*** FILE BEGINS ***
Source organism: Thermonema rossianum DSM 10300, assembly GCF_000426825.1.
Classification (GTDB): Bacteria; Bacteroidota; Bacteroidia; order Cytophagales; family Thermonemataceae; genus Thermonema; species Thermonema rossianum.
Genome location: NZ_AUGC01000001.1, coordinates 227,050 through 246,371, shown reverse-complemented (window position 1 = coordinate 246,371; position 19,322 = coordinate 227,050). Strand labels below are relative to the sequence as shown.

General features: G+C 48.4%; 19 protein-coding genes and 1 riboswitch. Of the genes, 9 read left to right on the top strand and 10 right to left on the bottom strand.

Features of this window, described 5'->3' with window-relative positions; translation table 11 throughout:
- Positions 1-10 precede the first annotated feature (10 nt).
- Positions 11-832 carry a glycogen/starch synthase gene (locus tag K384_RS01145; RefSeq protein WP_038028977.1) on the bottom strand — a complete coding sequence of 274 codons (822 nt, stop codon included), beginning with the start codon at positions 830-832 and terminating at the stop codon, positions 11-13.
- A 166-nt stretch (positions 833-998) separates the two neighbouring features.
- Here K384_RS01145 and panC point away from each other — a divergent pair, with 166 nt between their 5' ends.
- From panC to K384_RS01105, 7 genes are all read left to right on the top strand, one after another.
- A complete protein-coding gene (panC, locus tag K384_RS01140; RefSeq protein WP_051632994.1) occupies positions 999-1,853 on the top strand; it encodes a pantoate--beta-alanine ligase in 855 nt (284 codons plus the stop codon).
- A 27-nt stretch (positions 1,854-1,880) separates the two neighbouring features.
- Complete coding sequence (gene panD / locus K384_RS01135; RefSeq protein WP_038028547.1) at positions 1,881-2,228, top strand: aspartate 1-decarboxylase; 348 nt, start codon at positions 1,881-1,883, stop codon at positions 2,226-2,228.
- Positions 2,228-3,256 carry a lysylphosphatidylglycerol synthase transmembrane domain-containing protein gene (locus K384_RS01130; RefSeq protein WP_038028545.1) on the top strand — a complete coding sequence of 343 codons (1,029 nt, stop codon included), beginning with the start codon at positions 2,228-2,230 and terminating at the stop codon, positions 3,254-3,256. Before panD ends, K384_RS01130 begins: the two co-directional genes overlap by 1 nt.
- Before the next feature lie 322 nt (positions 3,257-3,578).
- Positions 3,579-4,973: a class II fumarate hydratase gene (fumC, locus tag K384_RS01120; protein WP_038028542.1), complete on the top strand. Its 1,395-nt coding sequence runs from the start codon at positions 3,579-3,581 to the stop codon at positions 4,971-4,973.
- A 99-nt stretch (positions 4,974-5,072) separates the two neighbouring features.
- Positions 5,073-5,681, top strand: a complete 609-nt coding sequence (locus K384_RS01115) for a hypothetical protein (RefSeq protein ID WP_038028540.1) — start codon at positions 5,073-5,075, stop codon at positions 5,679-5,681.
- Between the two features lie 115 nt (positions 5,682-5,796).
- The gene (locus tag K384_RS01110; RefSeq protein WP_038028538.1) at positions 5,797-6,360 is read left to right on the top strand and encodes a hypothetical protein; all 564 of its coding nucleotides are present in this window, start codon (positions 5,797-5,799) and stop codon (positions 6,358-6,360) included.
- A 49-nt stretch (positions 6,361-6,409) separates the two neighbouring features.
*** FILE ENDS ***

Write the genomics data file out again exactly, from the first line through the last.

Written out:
Source organism: Thermonema rossianum DSM 10300, assembly GCF_000426825.1.
Classification (GTDB): Bacteria; Bacteroidota; Bacteroidia; order Cytophagales; family Thermonemataceae; genus Thermonema; species Thermonema rossianum.
Genome location: NZ_AUGC01000001.1, coordinates 227,050 through 246,371, shown reverse-complemented (window position 1 = coordinate 246,371; position 19,322 = coordinate 227,050). Strand labels below are relative to the sequence as shown.

General features: G+C 48.4%; 19 protein-coding genes and 1 riboswitch. Of the genes, 9 read left to right on the top strand and 10 right to left on the bottom strand.

Features of this window, described 5'->3' with window-relative positions; translation table 11 throughout:
- Positions 1-10 precede the first annotated feature (10 nt).
- Positions 11-832 carry a glycogen/starch synthase gene (locus tag K384_RS01145; RefSeq protein WP_038028977.1) on the bottom strand — a complete coding sequence of 274 codons (822 nt, stop codon included), beginning with the start codon at positions 830-832 and terminating at the stop codon, positions 11-13.
- A 166-nt stretch (positions 833-998) separates the two neighbouring features.
- Here K384_RS01145 and panC point away from each other — a divergent pair, with 166 nt between their 5' ends.
- From panC to K384_RS01105, 7 genes are all read left to right on the top strand, one after another.
- A complete protein-coding gene (panC, locus tag K384_RS01140; RefSeq protein WP_051632994.1) occupies positions 999-1,853 on the top strand; it encodes a pantoate--beta-alanine ligase in 855 nt (284 codons plus the stop codon).
- A 27-nt stretch (positions 1,854-1,880) separates the two neighbouring features.
- Complete coding sequence (gene panD / locus K384_RS01135; RefSeq protein WP_038028547.1) at positions 1,881-2,228, top strand: aspartate 1-decarboxylase; 348 nt, start codon at positions 1,881-1,883, stop codon at positions 2,226-2,228.
- Positions 2,228-3,256 carry a lysylphosphatidylglycerol synthase transmembrane domain-containing protein gene (locus K384_RS01130; RefSeq protein WP_038028545.1) on the top strand — a complete coding sequence of 343 codons (1,029 nt, stop codon included), beginning with the start codon at positions 2,228-2,230 and terminating at the stop codon, positions 3,254-3,256. Before panD ends, K384_RS01130 begins: the two co-directional genes overlap by 1 nt.
- Before the next feature lie 322 nt (positions 3,257-3,578).
- Positions 3,579-4,973: a class II fumarate hydratase gene (fumC, locus tag K384_RS01120; protein WP_038028542.1), complete on the top strand. Its 1,395-nt coding sequence runs from the start codon at positions 3,579-3,581 to the stop codon at positions 4,971-4,973.
- A 99-nt stretch (positions 4,974-5,072) separates the two neighbouring features.
- Positions 5,073-5,681, top strand: a complete 609-nt coding sequence (locus K384_RS01115) for a hypothetical protein (RefSeq protein ID WP_038028540.1) — start codon at positions 5,073-5,075, stop codon at positions 5,679-5,681.
- Between the two features lie 115 nt (positions 5,682-5,796).
- The gene (locus tag K384_RS01110; RefSeq protein WP_038028538.1) at positions 5,797-6,360 is read left to right on the top strand and encodes a hypothetical protein; all 564 of its coding nucleotides are present in this window, start codon (positions 5,797-5,799) and stop codon (positions 6,358-6,360) included.
- A 49-nt stretch (positions 6,361-6,409) separates the two neighbouring features.